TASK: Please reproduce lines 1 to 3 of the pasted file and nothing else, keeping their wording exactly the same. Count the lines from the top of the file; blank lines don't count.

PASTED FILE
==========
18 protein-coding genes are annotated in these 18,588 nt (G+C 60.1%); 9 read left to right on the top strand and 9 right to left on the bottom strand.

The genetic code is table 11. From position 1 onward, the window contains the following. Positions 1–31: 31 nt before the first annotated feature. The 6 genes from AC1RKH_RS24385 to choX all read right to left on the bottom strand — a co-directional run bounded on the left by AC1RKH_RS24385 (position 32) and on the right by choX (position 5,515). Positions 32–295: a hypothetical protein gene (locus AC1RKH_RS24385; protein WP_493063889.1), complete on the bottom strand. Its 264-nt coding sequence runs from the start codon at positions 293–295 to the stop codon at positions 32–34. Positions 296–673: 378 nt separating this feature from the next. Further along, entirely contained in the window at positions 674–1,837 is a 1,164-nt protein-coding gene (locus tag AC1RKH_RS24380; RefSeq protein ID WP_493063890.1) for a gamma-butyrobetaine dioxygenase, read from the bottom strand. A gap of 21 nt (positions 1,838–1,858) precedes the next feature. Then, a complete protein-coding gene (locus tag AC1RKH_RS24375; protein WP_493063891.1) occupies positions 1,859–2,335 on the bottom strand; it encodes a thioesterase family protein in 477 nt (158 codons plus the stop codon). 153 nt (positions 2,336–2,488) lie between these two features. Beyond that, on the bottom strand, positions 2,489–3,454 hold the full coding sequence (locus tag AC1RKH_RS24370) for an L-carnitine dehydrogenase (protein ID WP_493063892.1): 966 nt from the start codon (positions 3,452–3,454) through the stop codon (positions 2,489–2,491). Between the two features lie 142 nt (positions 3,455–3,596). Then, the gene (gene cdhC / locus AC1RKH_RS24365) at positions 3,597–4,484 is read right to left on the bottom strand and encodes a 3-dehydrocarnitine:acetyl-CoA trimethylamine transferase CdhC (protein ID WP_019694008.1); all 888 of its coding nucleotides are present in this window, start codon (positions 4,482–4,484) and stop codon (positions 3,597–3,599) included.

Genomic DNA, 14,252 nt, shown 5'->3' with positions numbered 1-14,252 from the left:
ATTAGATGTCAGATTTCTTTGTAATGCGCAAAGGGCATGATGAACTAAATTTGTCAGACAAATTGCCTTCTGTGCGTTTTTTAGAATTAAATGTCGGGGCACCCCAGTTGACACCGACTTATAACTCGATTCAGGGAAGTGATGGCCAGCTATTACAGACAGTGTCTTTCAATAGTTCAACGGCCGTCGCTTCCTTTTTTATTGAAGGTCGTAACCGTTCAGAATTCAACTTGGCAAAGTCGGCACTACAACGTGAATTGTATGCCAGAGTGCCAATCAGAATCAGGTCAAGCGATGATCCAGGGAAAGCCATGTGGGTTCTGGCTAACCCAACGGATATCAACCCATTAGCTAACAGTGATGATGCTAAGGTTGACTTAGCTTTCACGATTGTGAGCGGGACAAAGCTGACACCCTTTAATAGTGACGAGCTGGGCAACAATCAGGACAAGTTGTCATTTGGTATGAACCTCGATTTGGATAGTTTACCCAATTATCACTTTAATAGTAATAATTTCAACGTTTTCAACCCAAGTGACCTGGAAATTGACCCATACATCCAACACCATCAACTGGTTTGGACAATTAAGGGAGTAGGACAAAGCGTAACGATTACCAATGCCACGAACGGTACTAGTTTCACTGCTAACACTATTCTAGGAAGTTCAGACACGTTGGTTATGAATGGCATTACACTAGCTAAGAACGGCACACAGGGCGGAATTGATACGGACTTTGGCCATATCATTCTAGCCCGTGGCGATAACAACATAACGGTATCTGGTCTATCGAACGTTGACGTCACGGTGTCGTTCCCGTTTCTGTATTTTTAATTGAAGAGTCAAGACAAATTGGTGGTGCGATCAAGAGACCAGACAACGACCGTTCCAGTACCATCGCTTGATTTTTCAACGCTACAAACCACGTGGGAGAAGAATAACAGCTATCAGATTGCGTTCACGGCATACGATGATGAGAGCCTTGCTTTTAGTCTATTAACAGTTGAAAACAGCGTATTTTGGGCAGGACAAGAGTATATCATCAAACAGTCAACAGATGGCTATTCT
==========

18 protein-coding genes are annotated in these 18,588 nt (G+C 60.1%); 9 read left to right on the top strand and 9 right to left on the bottom strand.

The genetic code is table 11. From position 1 onward, the window contains the following. Positions 1–31: 31 nt before the first annotated feature. The 6 genes from AC1RKH_RS24385 to choX all read right to left on the bottom strand — a co-directional run bounded on the left by AC1RKH_RS24385 (position 32) and on the right by choX (position 5,515). Positions 32–295: a hypothetical protein gene (locus AC1RKH_RS24385; protein WP_493063889.1), complete on the bottom strand. Its 264-nt coding sequence runs from the start codon at positions 293–295 to the stop codon at positions 32–34. Positions 296–673: 378 nt separating this feature from the next. Further along, entirely contained in the window at positions 674–1,837 is a 1,164-nt protein-coding gene (locus tag AC1RKH_RS24380; RefSeq protein ID WP_493063890.1) for a gamma-butyrobetaine dioxygenase, read from the bottom strand. A gap of 21 nt (positions 1,838–1,858) precedes the next feature. Then, a complete protein-coding gene (locus tag AC1RKH_RS24375; protein WP_493063891.1) occupies positions 1,859–2,335 on the bottom strand; it encodes a thioesterase family protein in 477 nt (158 codons plus the stop codon). 153 nt (positions 2,336–2,488) lie between these two features. Beyond that, on the bottom strand, positions 2,489–3,454 hold the full coding sequence (locus tag AC1RKH_RS24370) for an L-carnitine dehydrogenase (protein ID WP_493063892.1): 966 nt from the start codon (positions 3,452–3,454) through the stop codon (positions 2,489–2,491). Between the two features lie 142 nt (positions 3,455–3,596). Then, the gene (gene cdhC / locus AC1RKH_RS24365) at positions 3,597–4,484 is read right to left on the bottom strand and encodes a 3-dehydrocarnitine:acetyl-CoA trimethylamine transferase CdhC (protein ID WP_019694008.1); all 888 of its coding nucleotides are present in this window, start codon (positions 4,482–4,484) and stop codon (positions 3,597–3,599) included.

Genomic DNA, 14,252 nt, shown 5'->3' with positions numbered 1-14,252 from the left: